Danish authorities criticised for use of physical force on asylum seeker

A video has spread on social media appearing to show hard use of physical force by Danish authorities during the deportation of a woman whose asylum claims were rejected.

Danish authorities criticised for use of physical force on asylum seeker
A screenshot from a Twitter video showing Danish authorities conducting an forced deportation at the Avnstrup asylum centre on March 29th. Screenshot used with permission

Immigration Minister Mattias Tesfaye has been summoned to a parliamentary committee, at which lawmakers from other parties can demand the minister respond to the incident, broadcaster DR reports.

The video was shared by Trampoline House, a Danish independent citizens’ resource NGO for asylum seekers and refugees. The organisation wrote on social media that the woman, a mother of three, was injected with a tranquiliser during the attempted deportation.

In the video, which was taken at the Avnstrup asylum centre, four people can be seen holding the woman to the ground, with her head held against the paving stones. She is visibly shaking in the footage. A man in civilian clothing then brings restraints which are used to tie her.

The Danish Return Agency (Hjemrejsestyrelsen), the agency responsible for processing deportations, and the North Zealand police told news wire Ritzau that medicine had not been administered to the woman, however. They confirmed that physical restraint was used.

The woman, an Iranian national, was to be deported from Denmark with her two oldest children while her youngest child, who is one year old, remains in Denmark with its father, according to Trampoline House, which also wrote on social media that splitting the family represents a breach of the ECHR’s right to family life.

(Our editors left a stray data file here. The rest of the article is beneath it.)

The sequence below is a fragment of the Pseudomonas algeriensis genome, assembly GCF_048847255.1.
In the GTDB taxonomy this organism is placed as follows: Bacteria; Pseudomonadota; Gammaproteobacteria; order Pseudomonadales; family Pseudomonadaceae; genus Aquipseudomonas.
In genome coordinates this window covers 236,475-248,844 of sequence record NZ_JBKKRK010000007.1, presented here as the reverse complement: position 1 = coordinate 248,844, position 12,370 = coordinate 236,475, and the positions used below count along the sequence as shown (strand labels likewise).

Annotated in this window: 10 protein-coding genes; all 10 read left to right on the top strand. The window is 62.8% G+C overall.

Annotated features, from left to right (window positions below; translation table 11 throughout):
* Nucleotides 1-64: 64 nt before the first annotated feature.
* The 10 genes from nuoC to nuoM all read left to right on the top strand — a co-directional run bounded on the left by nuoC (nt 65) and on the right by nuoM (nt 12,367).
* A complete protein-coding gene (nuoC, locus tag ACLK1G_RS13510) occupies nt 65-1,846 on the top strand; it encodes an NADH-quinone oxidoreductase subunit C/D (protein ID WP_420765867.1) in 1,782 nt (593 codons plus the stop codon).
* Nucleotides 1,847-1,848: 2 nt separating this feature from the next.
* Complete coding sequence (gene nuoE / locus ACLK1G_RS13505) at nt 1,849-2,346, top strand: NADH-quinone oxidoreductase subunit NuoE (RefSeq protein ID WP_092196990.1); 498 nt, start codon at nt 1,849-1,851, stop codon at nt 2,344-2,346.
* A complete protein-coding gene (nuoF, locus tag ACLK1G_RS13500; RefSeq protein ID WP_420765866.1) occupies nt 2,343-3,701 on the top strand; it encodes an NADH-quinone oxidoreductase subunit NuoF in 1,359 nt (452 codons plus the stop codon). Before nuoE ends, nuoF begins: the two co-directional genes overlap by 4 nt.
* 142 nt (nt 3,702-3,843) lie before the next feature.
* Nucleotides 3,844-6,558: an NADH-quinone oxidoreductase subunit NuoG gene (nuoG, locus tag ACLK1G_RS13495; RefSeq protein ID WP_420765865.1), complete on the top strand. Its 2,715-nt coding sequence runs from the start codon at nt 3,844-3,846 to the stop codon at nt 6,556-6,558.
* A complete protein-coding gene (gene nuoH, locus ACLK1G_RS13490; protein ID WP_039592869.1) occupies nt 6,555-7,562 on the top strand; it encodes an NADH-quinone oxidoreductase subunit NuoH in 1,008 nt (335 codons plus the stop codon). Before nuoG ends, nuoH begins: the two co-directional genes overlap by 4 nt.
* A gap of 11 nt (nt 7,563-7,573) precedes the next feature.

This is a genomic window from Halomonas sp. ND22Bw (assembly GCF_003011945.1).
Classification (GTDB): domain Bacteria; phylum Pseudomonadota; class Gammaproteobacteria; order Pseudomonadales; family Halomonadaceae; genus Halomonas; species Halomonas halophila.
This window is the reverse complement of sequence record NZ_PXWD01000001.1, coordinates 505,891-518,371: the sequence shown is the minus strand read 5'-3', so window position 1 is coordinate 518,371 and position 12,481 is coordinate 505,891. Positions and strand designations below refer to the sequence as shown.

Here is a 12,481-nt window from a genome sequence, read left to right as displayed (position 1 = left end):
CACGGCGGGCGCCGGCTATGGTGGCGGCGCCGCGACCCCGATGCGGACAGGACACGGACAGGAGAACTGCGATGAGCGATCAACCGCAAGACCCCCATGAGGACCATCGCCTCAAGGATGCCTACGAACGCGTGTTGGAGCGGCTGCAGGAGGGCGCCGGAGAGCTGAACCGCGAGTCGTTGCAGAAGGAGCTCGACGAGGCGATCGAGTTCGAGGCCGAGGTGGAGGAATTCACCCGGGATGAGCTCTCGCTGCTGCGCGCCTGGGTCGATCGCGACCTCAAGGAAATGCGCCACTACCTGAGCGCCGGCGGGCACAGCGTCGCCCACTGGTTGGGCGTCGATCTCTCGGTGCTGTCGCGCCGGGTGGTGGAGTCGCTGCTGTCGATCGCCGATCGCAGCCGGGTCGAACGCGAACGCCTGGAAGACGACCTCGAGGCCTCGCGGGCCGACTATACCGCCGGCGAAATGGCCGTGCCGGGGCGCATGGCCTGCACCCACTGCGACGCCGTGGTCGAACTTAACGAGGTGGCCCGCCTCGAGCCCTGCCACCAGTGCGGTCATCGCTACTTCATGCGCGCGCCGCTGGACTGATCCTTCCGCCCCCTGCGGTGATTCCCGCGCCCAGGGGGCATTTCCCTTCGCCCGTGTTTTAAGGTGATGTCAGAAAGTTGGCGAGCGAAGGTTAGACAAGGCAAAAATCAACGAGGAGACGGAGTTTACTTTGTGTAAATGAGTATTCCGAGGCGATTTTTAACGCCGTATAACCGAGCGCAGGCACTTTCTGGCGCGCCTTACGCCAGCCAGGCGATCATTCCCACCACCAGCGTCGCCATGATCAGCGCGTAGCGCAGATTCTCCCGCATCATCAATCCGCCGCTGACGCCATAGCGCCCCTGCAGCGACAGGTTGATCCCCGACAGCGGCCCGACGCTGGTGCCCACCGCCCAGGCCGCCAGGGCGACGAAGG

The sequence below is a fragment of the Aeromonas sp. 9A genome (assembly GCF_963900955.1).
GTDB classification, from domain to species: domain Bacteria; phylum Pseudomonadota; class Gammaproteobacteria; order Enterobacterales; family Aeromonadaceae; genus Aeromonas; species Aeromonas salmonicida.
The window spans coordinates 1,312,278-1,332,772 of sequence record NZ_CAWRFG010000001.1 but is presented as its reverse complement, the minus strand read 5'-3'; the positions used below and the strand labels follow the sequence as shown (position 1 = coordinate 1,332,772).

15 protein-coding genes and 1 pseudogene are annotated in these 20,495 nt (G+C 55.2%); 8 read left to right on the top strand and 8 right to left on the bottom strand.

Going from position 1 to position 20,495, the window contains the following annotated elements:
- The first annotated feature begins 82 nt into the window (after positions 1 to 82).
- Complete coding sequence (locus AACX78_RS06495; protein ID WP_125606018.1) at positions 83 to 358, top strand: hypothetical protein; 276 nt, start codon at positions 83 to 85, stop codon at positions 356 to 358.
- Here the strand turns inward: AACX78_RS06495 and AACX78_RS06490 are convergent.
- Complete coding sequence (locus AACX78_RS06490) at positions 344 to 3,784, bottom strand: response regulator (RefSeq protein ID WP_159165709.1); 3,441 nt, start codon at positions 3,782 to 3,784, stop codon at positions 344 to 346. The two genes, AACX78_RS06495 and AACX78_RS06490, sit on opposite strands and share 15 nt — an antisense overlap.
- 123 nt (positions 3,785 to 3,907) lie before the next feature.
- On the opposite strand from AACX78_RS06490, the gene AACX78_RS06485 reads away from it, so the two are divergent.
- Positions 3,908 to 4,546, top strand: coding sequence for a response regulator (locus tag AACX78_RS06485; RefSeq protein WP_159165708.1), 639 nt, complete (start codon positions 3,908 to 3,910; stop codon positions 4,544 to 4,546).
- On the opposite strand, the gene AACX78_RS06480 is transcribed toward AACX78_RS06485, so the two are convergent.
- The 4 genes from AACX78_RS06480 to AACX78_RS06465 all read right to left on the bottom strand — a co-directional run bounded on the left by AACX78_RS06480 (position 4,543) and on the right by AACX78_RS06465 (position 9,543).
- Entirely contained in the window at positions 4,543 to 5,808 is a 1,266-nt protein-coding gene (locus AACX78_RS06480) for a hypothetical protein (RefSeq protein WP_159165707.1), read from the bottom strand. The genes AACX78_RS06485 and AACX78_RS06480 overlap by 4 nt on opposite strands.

She is also reported to hold an expired Iranian passport.

“I can’t bear to think of the fate that awaits the Kurdish woman who was yesterday forcibly deported. I have called Tesfaye in to consultation so he can explain if this is really how we treat people if it’s up to the government,” Sikandar Siddique of the Independent Green party wrote on Twitter.

Rosa Lund of the Red Green Alliance said in comments to newspaper Politiken she was unaware Denmark was able to forcibly deport rejected asylum seekers to Iran because this would require a repatriation agreement with Iran, which Denmark does not have.

The Ministry of Immigration and Integration told the newspaper that this is in fact possible for persons who have an Iranian travel document, regardless of whether the document is valid.

“This forced deportation testifies to a complete failure of the Danish asylum policy. Both ethically and practically,” Trampoline House told The Local in a written comment.

The organisation called for more humane treatment of vulnerable asylum seekers and argued that this would in fact benefit the established policy of deporting persons whose claims for asylum are not granted.

“In Denmark we take away people’s basic rights and confine them into isolated camps. In the Netherlands the rejected are allowed to work, study and enjoy a much more normal life, until departure date,” it added, noting that in 2017, 4.4 percent of rejected asylum seekers left Denmark voluntarily, while the Netherlands recorded a proportion of 44 percent.

READ ALSO: Inside Denmark’s Kærshovedgård deportation camp